If he was a guaranteed first-round pick, he’d keep his name in the draft.
If he wasn’t, he’d return to Kentucky for his sophomore season.
Washington is back in Lexington with big expectations and something to prove to NBA scouts.
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There’s no denying the 6-foot-8 forward’s talent. He proved that toward the end of last season, when he was clearly one of the Cats’ most effective players down the stretch while largely playing a bully-ball style in the paint against overmatched opponents.
The question this season will be how to balance what he’s shown he’s best at with what he needs to show to pro scouts while also putting the Wildcats in the best position to win.
The NBA Draft process was an educational exercise for what Washington hopes is a growing game. This season, he’ll need to show his work.
“I learned a lot,” Washington said of the process. “I definitely need to work on my outside shooting and just being more consistent with that. Just keep staying focused on my body, and basically just bringing energy on both ends of the floor. Every possession of every game, just playing hard.”
Those areas of focus come straight from the NBA personnel that provided Washington with feedback over the summer, and his preseason trip to the Bahamas proved he’s taking the right steps to meet those goals.
ESPN draft analyst Jonathan Givony, who has been watching Washington since the player’s early high school days, noticed the improvement.
“Washington looks to be in much better shape and was competing with higher intensity than we saw from him for most of last season,” Givony wrote after the Bahamas trip. “He had some very impressive moments rotating for blocks inside and outside the arc with excellent timing. If he can indeed continue to protect the rim, switch out onto guards on pick-and-rolls and hold his own on the defensive glass, he’ll make a strong case for himself as a versatile, small-ball big man.”
Givony also noted that Washington was 3-for-7 on three-point attempts, including a corner three. As a freshman in college, he made just five of 21 threes (23.8 percent). As a senior in high school — playing for his father at Findlay Prep (Nev.) — Washington showed an improving stroke and greater ability to hit outside shots while playing more of a point forward role.
That role obviously changed when he got to UK, especially as he was pushed more toward the block late in the season. He attempted only one three-pointer over the Cats’ final 13 games.
“At that point last year, I just tried to do whatever the team needed me to do to win,” he said. “So if that was playing the ‘5’ I was happy with that, just trying to go down there and do the best I can.”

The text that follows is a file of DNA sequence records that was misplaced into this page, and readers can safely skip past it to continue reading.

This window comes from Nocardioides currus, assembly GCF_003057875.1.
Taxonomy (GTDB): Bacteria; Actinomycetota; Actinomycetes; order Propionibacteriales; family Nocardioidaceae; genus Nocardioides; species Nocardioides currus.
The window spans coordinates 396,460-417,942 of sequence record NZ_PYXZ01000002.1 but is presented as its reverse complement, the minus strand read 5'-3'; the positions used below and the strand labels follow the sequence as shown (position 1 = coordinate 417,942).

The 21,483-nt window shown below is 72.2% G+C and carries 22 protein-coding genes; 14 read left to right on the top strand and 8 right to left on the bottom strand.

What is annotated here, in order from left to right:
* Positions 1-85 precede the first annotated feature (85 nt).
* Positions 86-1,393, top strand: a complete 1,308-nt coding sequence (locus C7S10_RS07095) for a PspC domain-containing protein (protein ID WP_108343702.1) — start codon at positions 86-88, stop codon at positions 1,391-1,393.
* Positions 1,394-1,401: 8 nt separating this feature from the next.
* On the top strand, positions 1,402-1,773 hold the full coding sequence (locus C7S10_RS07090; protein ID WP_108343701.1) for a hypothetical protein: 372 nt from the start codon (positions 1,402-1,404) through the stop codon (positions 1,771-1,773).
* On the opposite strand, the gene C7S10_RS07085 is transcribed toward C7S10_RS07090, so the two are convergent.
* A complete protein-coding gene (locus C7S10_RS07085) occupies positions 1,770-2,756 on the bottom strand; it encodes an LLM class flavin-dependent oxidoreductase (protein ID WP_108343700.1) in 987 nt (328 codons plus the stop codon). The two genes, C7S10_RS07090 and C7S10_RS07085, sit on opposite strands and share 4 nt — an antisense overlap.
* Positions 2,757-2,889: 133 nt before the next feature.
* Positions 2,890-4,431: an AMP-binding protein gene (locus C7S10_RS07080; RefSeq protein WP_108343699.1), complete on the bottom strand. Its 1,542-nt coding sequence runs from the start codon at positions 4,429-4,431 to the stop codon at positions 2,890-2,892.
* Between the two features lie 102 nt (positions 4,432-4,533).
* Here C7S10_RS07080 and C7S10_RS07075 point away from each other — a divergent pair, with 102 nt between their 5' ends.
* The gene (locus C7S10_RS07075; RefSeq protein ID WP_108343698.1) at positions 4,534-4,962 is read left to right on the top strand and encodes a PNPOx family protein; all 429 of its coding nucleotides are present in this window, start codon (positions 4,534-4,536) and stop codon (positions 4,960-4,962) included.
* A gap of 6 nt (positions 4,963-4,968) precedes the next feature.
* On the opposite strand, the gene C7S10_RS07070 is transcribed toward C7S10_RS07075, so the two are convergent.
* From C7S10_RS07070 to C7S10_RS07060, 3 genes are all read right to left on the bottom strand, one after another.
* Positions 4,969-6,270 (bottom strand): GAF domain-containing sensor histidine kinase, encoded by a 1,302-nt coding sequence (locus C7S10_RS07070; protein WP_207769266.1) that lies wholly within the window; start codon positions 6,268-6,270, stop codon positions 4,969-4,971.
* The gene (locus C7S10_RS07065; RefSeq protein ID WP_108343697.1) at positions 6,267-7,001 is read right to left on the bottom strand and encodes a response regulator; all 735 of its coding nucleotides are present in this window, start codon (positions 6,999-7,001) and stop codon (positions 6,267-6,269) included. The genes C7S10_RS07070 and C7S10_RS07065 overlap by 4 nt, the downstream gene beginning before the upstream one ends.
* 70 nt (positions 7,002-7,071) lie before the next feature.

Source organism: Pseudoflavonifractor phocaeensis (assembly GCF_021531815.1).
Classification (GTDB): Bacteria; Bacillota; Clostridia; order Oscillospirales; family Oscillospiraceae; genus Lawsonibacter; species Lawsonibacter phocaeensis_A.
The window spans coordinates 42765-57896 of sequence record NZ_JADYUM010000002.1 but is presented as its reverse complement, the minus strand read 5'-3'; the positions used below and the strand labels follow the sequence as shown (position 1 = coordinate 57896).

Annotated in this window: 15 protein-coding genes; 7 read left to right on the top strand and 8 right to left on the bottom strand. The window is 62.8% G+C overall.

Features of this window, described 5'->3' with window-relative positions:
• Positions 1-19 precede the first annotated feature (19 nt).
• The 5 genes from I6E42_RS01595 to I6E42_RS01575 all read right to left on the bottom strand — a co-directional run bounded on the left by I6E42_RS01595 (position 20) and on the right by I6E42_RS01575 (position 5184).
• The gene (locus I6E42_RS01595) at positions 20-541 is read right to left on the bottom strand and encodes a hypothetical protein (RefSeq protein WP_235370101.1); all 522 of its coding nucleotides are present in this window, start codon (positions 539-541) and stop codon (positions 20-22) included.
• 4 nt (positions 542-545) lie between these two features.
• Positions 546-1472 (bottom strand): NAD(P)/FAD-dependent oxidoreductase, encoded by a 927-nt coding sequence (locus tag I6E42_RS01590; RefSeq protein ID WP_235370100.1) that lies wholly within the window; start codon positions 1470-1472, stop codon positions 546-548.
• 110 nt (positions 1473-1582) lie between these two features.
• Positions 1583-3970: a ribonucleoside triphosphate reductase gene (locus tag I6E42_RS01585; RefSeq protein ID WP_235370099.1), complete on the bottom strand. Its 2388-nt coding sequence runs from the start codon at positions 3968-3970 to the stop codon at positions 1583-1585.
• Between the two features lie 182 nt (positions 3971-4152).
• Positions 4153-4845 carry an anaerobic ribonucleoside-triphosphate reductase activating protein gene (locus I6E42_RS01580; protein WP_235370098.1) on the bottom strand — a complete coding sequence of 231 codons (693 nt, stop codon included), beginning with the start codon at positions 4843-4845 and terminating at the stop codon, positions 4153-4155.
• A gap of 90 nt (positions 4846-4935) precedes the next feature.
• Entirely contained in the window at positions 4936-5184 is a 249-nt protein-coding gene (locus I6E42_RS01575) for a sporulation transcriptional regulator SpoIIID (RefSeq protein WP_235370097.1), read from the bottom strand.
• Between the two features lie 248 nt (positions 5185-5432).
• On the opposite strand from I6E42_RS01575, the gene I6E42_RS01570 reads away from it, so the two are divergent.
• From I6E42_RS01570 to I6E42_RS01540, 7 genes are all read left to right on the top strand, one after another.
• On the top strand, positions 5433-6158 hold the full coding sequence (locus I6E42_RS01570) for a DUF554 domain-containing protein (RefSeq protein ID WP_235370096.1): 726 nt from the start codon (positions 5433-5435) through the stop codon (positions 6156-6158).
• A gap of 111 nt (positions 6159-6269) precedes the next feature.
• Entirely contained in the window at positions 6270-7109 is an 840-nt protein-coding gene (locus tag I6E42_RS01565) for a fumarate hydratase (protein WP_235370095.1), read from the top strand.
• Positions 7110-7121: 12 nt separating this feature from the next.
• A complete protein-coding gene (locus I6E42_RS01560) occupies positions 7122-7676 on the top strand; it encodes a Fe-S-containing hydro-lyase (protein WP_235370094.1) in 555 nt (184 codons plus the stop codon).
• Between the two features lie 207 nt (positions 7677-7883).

This is a new season, and Washington has already had discussions with John Calipari about how to expand his role to show off a more versatile game to those watching in the NBA.
This time around, he has at least a couple of things working in his favor.
First, his outside shot is better. More importantly, Calipari trusts him to use it.
“I’ve been working on it every day in practice,” Washington said. “And I’ve been shooting a lot more threes this year in practice. I’m comfortable with it, and I feel like Coach Cal is comfortable, too. He just said you have to have confidence in yourself, and you have to come in here and work on it. He said if you work on it in practice and it looks good, you’re going to be able to shoot ‘em in the game with confidence.”
Two, his supporting cast should better complement what he’s trying to accomplish.
In the frontcourt, the returning Nick Richards is, by all accounts, much improved. Freshman EJ Montgomery brings high expectations as a versatile forward. And graduate transfer Reid Travis should provide the perfect tough-guy-with-something-to-prove partner to shoulder the load.
And the backcourt should be filled with better shooters than last season.
That means more room for Washington to stretch his game.
“I feel like I have a lot more space this year, just because we have more shooters that will be able to space the court a lot better than what we did last year,” he said. “And I like to play mismatches. If I have somebody that I feel like can’t guard me, I’m definitely going to go down low and just try to bully them. But I’m just going to try to play my game within the flow of the offense.”
About this series
This is the third in a series of 13 stories featuring members of the 2018-19 University of Kentucky men’s basketball team. Watch for all 13 in the coming days in the Herald-Leader and on Kentucky.com.